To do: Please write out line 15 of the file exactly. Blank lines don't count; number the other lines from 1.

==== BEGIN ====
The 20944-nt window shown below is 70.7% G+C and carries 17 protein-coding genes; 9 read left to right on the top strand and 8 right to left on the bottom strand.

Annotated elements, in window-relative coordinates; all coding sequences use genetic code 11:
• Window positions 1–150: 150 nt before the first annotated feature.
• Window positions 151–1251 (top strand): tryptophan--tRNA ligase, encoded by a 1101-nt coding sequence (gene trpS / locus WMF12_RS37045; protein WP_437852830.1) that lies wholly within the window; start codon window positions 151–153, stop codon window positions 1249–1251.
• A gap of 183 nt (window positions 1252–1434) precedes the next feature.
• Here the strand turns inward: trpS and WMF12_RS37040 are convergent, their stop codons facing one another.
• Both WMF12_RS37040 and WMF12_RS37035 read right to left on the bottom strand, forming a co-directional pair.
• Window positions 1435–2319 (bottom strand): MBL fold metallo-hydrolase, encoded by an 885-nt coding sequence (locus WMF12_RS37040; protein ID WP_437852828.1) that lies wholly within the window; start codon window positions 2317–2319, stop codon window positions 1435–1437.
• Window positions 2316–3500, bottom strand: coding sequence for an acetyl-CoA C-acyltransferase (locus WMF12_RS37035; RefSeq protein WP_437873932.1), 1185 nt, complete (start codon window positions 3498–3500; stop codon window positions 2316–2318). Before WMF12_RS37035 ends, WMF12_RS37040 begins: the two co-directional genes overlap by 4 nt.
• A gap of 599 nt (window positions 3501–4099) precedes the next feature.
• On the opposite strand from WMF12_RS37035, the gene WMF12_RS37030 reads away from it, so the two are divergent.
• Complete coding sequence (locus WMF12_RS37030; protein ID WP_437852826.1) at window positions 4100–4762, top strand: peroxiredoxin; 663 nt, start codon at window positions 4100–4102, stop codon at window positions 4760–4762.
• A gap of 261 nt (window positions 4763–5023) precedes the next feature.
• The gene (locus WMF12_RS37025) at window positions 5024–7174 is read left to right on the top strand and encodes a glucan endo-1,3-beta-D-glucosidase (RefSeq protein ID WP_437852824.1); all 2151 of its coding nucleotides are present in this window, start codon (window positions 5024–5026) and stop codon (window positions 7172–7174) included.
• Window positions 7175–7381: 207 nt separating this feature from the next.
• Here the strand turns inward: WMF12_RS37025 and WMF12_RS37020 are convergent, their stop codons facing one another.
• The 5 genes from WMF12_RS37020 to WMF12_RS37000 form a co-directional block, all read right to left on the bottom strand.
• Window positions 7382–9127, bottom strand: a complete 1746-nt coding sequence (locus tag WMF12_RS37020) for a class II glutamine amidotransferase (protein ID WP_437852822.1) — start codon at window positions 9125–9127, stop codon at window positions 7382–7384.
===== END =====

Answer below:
• Window positions 7175–7381: 207 nt separating this feature from the next.